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Help threading a hole in metal please !

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paulm

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Have decided to make some extra tool shafts for my Rolly Munro hollowing tool, to leave scraper and other attachments fastened to their own shafts for ease of swapping over in use, rather than fiddling around demounting/mounting onto the original shaft.

Have sourced a couple of lengths of the appropriate diameter silver steel and ground a suitable flat on the end of one.

Never having used a metal working tap and die before I decided to have a trial run in a 5mm thick piece of O1 steel using the M8 x 1.25 tap in the screwfix set bought years ago and never used !

Drilled out a hole in stages to 7mm using some cutting paste on the pillar drill, but couldn't get the tap started by hand. Decided to try drilling out to 7.5mm and then tried the tap again, again very difficult to start, did work in the end but a very rough and partial thread in the hole which didn't look complete or even from top to bottom.

Any guidance on correct drill size for an M8 thread and how to ensure it's started off properly, or any hints and tips generally much appreciated before I butcher the carefully ground new tool shaft ?!!!

Cheers, Paul
 

EssexChris

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Hi,
M8 should be a tapping hole diameter of 6.8mm. If your taps are from Screwfix then they might not be of a quality to tap a thread into the silver steel. In a set you normally get a taper, second and bottoming. Do you have a taper tap to start off? For a great range of taps you could try:-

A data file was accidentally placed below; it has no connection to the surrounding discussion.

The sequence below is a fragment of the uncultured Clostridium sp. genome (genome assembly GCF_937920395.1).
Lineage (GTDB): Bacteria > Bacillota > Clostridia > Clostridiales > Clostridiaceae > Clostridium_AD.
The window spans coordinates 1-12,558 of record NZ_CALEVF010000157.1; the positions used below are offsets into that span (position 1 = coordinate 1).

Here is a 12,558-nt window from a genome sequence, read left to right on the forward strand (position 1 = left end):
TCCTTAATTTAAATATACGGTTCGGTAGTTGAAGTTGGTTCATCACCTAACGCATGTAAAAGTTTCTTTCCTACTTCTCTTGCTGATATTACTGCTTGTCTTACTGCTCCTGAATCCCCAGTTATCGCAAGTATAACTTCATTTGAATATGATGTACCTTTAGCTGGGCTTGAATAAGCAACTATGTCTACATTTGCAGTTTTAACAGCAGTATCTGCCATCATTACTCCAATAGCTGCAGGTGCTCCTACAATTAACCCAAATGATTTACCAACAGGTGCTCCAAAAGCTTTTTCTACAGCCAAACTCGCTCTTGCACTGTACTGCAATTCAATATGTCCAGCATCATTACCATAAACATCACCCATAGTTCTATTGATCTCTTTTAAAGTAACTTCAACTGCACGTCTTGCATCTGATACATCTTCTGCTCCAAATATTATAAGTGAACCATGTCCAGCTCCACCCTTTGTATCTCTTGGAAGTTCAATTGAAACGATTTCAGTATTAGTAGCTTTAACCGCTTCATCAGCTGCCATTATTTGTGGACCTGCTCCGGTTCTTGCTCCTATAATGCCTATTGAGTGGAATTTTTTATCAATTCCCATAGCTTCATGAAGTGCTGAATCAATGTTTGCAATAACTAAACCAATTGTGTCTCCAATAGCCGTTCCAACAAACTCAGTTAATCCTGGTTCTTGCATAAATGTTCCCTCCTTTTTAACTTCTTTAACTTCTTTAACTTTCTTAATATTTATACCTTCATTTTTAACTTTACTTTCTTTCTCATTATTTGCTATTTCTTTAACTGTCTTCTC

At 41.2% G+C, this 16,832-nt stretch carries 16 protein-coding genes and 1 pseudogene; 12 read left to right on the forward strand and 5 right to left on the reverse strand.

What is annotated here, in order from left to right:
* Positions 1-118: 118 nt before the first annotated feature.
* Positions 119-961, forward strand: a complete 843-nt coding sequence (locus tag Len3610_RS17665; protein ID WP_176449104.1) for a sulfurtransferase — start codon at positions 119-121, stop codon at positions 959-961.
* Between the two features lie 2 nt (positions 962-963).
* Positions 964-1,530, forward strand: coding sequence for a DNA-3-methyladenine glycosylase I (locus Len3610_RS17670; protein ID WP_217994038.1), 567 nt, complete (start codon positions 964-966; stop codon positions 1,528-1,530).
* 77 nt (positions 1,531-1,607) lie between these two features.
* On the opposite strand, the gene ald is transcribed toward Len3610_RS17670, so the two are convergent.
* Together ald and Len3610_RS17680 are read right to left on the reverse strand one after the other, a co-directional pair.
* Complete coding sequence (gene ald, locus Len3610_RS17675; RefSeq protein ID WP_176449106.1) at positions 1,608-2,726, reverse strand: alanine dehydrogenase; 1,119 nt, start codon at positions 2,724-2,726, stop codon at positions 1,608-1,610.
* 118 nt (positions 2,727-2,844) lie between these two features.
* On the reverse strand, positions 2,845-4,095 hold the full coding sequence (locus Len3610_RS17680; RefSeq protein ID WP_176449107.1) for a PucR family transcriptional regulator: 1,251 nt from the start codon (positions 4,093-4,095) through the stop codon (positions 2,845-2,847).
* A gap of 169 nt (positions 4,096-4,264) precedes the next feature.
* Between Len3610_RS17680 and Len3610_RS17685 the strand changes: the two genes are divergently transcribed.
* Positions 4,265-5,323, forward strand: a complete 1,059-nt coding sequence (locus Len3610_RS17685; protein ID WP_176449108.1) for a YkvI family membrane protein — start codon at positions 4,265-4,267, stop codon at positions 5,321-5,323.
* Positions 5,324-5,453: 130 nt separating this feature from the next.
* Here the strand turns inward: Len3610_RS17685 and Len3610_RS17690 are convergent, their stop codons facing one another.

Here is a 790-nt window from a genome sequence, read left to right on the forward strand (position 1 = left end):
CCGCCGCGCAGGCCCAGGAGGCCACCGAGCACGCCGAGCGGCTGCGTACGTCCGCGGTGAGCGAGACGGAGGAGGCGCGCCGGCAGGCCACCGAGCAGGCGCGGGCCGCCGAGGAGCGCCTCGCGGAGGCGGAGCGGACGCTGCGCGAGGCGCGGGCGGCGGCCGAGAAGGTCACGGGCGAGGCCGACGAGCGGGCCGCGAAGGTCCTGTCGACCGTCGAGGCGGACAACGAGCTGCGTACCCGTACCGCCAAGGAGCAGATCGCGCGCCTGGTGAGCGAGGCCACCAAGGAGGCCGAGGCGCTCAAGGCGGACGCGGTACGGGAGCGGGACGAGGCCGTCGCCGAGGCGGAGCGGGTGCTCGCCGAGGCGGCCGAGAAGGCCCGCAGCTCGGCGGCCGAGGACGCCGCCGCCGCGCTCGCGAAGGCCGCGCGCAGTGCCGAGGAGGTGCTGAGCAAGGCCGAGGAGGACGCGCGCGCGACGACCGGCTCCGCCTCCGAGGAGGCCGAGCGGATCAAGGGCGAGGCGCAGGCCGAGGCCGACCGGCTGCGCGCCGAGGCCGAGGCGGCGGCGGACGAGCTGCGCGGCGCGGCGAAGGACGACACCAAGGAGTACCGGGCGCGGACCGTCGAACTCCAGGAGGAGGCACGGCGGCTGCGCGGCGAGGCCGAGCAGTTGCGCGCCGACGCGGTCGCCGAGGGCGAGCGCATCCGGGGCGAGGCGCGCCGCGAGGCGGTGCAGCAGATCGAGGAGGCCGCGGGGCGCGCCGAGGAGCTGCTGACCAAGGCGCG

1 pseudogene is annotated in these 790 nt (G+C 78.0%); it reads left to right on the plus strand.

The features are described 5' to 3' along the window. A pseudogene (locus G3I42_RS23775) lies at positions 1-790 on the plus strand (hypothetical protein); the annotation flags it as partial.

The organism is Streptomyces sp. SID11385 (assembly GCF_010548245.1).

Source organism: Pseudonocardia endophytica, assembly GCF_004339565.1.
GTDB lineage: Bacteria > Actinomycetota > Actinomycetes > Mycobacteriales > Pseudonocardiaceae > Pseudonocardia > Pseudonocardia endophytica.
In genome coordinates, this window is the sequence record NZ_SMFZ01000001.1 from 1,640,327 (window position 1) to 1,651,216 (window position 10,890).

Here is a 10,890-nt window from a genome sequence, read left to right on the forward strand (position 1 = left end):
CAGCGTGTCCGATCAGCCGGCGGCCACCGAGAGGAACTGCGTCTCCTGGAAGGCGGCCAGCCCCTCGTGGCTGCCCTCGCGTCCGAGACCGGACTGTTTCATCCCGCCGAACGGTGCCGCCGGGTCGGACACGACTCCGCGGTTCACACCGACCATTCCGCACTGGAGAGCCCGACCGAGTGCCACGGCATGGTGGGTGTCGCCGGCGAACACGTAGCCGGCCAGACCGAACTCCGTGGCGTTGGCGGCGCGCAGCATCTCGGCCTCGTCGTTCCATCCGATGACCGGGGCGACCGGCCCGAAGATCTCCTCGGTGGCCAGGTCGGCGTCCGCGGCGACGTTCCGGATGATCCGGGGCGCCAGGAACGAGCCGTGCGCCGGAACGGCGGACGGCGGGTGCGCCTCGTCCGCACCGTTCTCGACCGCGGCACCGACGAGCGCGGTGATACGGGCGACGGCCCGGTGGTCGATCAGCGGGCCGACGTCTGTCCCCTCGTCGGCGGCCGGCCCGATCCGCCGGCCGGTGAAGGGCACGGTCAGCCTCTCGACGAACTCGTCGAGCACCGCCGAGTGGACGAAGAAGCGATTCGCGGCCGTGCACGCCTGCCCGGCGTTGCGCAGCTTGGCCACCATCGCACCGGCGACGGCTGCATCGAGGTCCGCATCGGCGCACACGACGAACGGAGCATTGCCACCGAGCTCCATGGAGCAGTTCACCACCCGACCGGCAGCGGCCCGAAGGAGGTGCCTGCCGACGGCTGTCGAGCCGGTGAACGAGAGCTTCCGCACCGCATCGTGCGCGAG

http://www.mscjlindustrial.co.uk

Chris.
 

jasonB

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Are you starting with a "Taper Tap" these have the end ground to a taper so the first wind hardly cuts anything, the next a little more and so on, this helps the tap start and also guides it in the hole.

If you look at this picture the top one is a taper tap.



J
 

Digit

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Everything that's been said above J plus a tip that may help as you are unfamiliar with the task.
Hold the piece of steel in a drill vise, which should be clamped to the drill table. With the hole drilled replace the drill bit with the taper tap and rotate the drill chuck by hand whilst bearing down as though drilling. Once the tap has started to bite continue tapping in the normal manner. This will help you tap the hole correctly.
If your Taps are carbon steel, dump 'em!

Roy.
 

paulm

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Interesting about the taper taps, my set just has the one M8 size and its parallel along it's length, I thought it would be a lot better if tapered ! Will have to take a look for a proper set I think, and some finer increments of drill bit as I only have half mil' sizes currently.

The drill press tip sounds helpful Roy, once I have got the right bit's and pieces together.

Thanks all !

Cheers, Paul
 

Harbo

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Check your drill size too - I've found that a lot of my drills are undersized?

Rod
 

EssexChris